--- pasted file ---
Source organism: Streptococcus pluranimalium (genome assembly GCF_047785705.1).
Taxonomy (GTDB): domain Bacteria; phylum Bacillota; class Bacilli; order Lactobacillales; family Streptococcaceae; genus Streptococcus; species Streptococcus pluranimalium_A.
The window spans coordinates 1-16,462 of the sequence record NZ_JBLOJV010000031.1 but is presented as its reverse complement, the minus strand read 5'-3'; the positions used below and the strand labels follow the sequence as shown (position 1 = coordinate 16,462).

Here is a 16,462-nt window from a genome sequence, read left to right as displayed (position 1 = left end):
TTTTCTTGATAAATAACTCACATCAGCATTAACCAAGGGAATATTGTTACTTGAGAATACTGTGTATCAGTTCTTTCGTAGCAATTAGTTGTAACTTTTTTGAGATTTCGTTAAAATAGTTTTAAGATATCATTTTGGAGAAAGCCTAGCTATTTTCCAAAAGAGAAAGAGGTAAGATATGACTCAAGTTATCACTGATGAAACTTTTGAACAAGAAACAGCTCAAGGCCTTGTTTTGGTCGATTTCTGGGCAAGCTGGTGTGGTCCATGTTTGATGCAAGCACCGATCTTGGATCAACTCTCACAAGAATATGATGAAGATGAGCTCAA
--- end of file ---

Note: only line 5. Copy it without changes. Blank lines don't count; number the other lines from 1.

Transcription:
TTTTCTTGATAAATAACTCACATCAGCATTAACCAAGGGAATATTGTTACTTGAGAATACTGTGTATCAGTTCTTTCGTAGCAATTAGTTGTAACTTTTTTGAGATTTCGTTAAAATAGTTTTAAGATATCATTTTGGAGAAAGCCTAGCTATTTTCCAAAAGAGAAAGAGGTAAGATATGACTCAAGTTATCACTGATGAAACTTTTGAACAAGAAACAGCTCAAGGCCTTGTTTTGGTCGATTTCTGGGCAAGCTGGTGTGGTCCATGTTTGATGCAAGCACCGATCTTGGATCAACTCTCACAAGAATATGATGAAGATGAGCTCAA